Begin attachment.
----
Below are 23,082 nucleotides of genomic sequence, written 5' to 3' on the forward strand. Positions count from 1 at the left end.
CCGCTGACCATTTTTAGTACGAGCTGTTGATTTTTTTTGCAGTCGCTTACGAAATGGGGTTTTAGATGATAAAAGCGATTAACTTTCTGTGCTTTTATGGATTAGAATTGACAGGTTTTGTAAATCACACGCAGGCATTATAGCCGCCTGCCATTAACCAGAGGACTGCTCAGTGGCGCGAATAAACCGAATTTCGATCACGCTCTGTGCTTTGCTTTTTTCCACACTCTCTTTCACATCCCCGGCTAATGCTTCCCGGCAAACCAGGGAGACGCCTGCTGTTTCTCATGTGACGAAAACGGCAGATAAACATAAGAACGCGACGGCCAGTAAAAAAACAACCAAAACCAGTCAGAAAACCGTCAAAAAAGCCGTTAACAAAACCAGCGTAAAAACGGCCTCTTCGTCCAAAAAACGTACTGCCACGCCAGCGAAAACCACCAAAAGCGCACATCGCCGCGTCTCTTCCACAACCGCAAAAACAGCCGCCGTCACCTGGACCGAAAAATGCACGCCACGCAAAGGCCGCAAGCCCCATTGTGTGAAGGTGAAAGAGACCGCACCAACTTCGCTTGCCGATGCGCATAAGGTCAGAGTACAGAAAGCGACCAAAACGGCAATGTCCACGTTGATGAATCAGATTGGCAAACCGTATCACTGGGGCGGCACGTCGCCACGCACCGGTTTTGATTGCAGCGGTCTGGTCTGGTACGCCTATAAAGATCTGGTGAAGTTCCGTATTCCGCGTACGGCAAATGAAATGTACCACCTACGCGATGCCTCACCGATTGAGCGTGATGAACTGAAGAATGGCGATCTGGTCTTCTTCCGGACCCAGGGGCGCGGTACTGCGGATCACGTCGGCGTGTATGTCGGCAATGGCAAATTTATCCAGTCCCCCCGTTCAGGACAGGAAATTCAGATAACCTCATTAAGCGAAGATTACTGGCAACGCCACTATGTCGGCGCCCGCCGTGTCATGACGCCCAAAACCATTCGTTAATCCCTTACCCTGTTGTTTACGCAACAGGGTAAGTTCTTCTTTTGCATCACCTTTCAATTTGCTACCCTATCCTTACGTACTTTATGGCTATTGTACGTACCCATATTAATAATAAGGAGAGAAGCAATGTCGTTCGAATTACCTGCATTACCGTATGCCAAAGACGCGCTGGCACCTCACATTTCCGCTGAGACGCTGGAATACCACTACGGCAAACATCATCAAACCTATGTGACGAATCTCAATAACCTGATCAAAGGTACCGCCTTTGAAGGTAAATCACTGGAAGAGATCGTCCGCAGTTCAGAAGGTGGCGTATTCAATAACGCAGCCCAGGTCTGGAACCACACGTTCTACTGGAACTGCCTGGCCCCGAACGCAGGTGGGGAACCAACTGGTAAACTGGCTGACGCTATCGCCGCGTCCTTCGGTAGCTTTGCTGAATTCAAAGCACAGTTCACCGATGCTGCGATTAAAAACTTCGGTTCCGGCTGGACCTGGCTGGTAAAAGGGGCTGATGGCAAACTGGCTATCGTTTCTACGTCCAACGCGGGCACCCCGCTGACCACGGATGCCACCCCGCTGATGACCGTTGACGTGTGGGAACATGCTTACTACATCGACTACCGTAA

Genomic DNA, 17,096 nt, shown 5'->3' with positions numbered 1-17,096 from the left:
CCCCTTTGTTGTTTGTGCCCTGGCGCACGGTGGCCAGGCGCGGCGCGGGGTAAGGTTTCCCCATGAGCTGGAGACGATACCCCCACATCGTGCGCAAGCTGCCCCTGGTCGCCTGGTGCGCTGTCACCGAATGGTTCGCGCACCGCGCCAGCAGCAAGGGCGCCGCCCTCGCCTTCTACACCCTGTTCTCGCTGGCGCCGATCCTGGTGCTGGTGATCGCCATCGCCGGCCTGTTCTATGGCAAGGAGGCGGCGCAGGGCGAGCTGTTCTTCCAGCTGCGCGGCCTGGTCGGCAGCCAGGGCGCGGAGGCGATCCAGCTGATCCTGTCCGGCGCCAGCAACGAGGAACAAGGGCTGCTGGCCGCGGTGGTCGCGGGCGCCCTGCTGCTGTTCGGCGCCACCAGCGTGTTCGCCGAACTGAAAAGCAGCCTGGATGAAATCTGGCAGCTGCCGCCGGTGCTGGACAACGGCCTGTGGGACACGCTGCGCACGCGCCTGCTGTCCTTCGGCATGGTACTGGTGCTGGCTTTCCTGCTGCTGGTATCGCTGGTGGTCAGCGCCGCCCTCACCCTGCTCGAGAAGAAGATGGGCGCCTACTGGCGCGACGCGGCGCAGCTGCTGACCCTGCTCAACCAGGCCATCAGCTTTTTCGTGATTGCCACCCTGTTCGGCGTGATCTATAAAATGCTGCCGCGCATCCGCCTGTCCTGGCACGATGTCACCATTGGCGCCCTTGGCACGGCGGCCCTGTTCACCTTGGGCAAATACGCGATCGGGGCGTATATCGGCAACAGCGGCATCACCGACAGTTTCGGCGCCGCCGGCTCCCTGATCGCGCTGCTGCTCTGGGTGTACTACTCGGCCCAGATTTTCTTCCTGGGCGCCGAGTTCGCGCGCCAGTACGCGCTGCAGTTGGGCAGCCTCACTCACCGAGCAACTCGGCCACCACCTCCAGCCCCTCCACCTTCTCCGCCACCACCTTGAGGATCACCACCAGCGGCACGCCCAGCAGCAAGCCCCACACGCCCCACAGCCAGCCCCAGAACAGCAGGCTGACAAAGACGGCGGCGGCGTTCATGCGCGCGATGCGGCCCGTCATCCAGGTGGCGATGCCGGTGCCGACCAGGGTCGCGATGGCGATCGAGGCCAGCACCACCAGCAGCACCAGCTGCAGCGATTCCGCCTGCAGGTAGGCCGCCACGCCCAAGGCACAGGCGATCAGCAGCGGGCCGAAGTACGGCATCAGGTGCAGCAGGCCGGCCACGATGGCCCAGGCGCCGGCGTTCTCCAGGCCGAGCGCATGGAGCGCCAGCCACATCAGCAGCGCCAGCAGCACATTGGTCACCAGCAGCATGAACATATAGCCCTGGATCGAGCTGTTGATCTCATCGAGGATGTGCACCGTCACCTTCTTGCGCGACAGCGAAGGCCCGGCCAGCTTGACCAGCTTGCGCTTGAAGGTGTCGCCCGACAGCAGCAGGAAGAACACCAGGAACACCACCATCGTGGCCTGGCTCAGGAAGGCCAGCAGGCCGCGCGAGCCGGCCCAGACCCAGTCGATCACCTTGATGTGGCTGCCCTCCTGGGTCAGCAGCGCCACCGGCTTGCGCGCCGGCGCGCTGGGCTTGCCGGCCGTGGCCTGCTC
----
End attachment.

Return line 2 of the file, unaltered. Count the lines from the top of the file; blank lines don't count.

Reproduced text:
CCGCTGACCATTTTTAGTACGAGCTGTTGATTTTTTTTGCAGTCGCTTACGAAATGGGGTTTTAGATGATAAAAGCGATTAACTTTCTGTGCTTTTATGGATTAGAATTGACAGGTTTTGTAAATCACACGCAGGCATTATAGCCGCCTGCCATTAACCAGAGGACTGCTCAGTGGCGCGAATAAACCGAATTTCGATCACGCTCTGTGCTTTGCTTTTTTCCACACTCTCTTTCACATCCCCGGCTAATGCTTCCCGGCAAACCAGGGAGACGCCTGCTGTTTCTCATGTGACGAAAACGGCAGATAAACATAAGAACGCGACGGCCAGTAAAAAAACAACCAAAACCAGTCAGAAAACCGTCAAAAAAGCCGTTAACAAAACCAGCGTAAAAACGGCCTCTTCGTCCAAAAAACGTACTGCCACGCCAGCGAAAACCACCAAAAGCGCACATCGCCGCGTCTCTTCCACAACCGCAAAAACAGCCGCCGTCACCTGGACCGAAAAATGCACGCCACGCAAAGGCCGCAAGCCCCATTGTGTGAAGGTGAAAGAGACCGCACCAACTTCGCTTGCCGATGCGCATAAGGTCAGAGTACAGAAAGCGACCAAAACGGCAATGTCCACGTTGATGAATCAGATTGGCAAACCGTATCACTGGGGCGGCACGTCGCCACGCACCGGTTTTGATTGCAGCGGTCTGGTCTGGTACGCCTATAAAGATCTGGTGAAGTTCCGTATTCCGCGTACGGCAAATGAAATGTACCACCTACGCGATGCCTCACCGATTGAGCGTGATGAACTGAAGAATGGCGATCTGGTCTTCTTCCGGACCCAGGGGCGCGGTACTGCGGATCACGTCGGCGTGTATGTCGGCAATGGCAAATTTATCCAGTCCCCCCGTTCAGGACAGGAAATTCAGATAACCTCATTAAGCGAAGATTACTGGCAACGCCACTATGTCGGCGCCCGCCGTGTCATGACGCCCAAAACCATTCGTTAATCCCTTACCCTGTTGTTTACGCAACAGGGTAAGTTCTTCTTTTGCATCACCTTTCAATTTGCTACCCTATCCTTACGTACTTTATGGCTATTGTACGTACCCATATTAATAATAAGGAGAGAAGCAATGTCGTTCGAATTACCTGCATTACCGTATGCCAAAGACGCGCTGGCACCTCACATTTCCGCTGAGACGCTGGAATACCACTACGGCAAACATCATCAAACCTATGTGACGAATCTCAATAACCTGATCAAAGGTACCGCCTTTGAAGGTAAATCACTGGAAGAGATCGTCCGCAGTTCAGAAGGTGGCGTATTCAATAACGCAGCCCAGGTCTGGAACCACACGTTCTACTGGAACTGCCTGGCCCCGAACGCAGGTGGGGAACCAACTGGTAAACTGGCTGACGCTATCGCCGCGTCCTTCGGTAGCTTTGCTGAATTCAAAGCACAGTTCACCGATGCTGCGATTAAAAACTTCGGTTCCGGCTGGACCTGGCTGGTAAAAGGGGCTGATGGCAAACTGGCTATCGTTTCTACGTCCAACGCGGGCACCCCGCTGACCACGGATGCCACCCCGCTGATGACCGTTGACGTGTGGGAACATGCTTACTACATCGACTACCGTAA